As a pronoun, “you” can be stressed when we need to clarify who is doing something.

  • I didn’t ask you. I asked her!

But we don’t always emphasise “you.” Often you just hear it as /jə/

  • Do you know who did it?
  • I’ll meet you there.

As /æz/

“As” can be stressed as well.

  • I guess it didn’t take as long as last time!

But usually, this is an unstressed word, so it sounds more like /əz/

So again, we’re using our schwa sound for that unstressed vowel sound.

  • It wasn’t as hard as I thought.

Try it.

Now there is a pattern to look for here and more importantly to listen for. And that is the way that words that start with a vowel sound often link to the last sound of the word before it when spoken naturally. And that link happens when there is a consonant sound at the end of that word. “As” starts with a vowel. So this is a perfect opportunity to highlight it for you.

  • It wasn’t as hard as I thought.

Try it.

He /hiː/
her /hɜːr/
him /hɪm/

Okay, so let’s talk about grammatical words that start with the letter H, like “he”, “him”, “her” and even “have” and “has.” All of these words are often pronounced without the H sound when speaking quickly.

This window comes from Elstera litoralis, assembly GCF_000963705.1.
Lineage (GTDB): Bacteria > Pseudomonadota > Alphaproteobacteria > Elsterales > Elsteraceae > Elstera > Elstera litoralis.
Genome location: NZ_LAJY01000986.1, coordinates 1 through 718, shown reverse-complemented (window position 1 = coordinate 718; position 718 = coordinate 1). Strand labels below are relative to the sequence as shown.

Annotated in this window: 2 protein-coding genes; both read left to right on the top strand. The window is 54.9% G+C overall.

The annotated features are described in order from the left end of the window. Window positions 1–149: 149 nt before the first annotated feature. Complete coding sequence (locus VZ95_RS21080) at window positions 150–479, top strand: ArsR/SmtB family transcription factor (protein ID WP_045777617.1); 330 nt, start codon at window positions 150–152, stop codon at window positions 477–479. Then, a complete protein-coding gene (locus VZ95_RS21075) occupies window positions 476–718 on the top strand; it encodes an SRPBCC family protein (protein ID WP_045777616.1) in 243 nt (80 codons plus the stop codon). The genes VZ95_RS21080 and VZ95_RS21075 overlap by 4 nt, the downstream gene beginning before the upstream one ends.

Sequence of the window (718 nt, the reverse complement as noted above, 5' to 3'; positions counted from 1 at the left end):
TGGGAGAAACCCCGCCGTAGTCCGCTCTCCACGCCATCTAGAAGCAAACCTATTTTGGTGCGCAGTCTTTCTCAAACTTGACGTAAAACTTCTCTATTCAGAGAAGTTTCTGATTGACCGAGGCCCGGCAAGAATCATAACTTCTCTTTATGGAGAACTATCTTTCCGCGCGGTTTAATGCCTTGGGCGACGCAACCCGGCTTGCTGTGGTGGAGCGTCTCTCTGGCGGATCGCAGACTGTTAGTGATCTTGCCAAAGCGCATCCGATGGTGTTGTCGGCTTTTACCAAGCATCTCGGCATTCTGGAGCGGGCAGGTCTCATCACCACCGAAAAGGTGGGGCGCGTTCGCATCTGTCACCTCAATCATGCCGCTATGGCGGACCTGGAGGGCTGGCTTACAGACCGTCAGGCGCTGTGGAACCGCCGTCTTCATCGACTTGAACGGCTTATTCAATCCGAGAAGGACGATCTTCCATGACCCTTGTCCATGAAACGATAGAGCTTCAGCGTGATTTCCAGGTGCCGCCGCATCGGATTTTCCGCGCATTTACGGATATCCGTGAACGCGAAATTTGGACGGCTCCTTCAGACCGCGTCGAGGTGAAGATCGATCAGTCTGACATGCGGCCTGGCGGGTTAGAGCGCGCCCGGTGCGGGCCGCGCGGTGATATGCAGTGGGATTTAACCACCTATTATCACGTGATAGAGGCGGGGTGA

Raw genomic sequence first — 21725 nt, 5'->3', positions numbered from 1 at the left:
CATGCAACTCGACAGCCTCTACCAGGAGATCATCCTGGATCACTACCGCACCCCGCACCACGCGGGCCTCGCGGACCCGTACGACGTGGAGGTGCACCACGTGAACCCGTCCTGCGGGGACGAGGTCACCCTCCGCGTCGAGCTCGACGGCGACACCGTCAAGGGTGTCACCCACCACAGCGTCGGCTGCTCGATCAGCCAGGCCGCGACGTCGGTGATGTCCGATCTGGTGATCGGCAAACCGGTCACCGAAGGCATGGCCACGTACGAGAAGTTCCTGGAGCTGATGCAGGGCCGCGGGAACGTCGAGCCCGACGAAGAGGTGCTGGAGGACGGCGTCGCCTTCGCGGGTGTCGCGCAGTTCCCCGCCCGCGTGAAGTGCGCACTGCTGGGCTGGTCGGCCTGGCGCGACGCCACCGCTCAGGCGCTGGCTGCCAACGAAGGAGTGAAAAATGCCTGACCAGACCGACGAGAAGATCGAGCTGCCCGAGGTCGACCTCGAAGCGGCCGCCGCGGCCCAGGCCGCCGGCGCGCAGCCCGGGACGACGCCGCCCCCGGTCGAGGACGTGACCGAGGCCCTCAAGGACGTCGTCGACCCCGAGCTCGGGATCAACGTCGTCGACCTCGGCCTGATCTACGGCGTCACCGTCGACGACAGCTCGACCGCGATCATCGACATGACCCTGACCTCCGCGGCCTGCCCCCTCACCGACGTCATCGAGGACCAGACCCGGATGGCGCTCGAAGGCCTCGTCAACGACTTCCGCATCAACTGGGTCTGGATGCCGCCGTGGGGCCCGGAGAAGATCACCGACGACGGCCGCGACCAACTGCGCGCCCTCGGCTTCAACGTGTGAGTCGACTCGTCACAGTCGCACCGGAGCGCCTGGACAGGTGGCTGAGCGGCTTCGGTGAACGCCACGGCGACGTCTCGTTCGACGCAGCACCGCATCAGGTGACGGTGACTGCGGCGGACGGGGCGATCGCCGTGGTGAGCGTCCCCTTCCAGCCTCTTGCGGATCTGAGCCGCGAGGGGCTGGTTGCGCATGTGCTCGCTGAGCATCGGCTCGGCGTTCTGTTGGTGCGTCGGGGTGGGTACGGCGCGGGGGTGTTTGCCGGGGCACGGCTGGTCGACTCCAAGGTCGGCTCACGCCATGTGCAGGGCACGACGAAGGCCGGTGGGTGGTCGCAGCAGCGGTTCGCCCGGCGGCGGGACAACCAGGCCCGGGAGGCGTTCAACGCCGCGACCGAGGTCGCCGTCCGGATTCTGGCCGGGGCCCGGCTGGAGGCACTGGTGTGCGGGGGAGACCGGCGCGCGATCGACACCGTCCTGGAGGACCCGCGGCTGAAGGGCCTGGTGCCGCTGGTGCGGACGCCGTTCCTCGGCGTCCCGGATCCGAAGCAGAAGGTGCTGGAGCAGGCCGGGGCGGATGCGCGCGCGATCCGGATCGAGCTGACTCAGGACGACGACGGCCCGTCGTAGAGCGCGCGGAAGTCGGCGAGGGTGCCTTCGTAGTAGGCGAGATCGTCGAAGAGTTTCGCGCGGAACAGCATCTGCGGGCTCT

• Does he want to come? /dəzi:/
  • I’ll ask him if you want. /æ:skɪm/

But remember, if you are using this reduced form and you are not pronouncing the H, you must link the /ɪ/ to the word before it.

  • I’ll ask him if you want.

Try it.

  • I want to buy her car. /baɪə/

Try it.

Have /hæv/ & has /hæz/

Okay, let’s try the verb “have” or “has” now. So just like the verb “do” we conjugate “have” depending on the subject. Sometimes it’s “has.” So when this is the main verb in a sentence, it’s stressed and both “have” and “has” use the vowel sound.

But just like the pronouns we talked about, sometimes native speakers will drop that H sound when speaking quickly. She has three dogs. I have two.

Now “have” is another one of these special verbs. It’s an auxiliary verb. It is an auxiliary verb in all of the perfect tenses, which is why it is such a common word in English.

Usually, when it’s the main verb in a sentence, it’s stressed, but it’s unstressed when it’s an auxiliary verb in a perfect tense. And when it’s spoken, we often use contractions.

“I have” becomes “I’ve.”

“We have” becomes “we’ve.”

“He has” becomes “he’s.”

Now it can be stressed when it’s an auxiliary verb if we’re trying to emphasise that something is true.

  • I‘ve been to India.
    No, you haven’t.
    I have, I have been to India!

But /bʌt/

Here’s a good one. Grammatically, “but” is used in several different ways and it can be stressed. So when it’s stressed it’s pronounced /bʌt/

  • I’ll help you, but I need a favour first.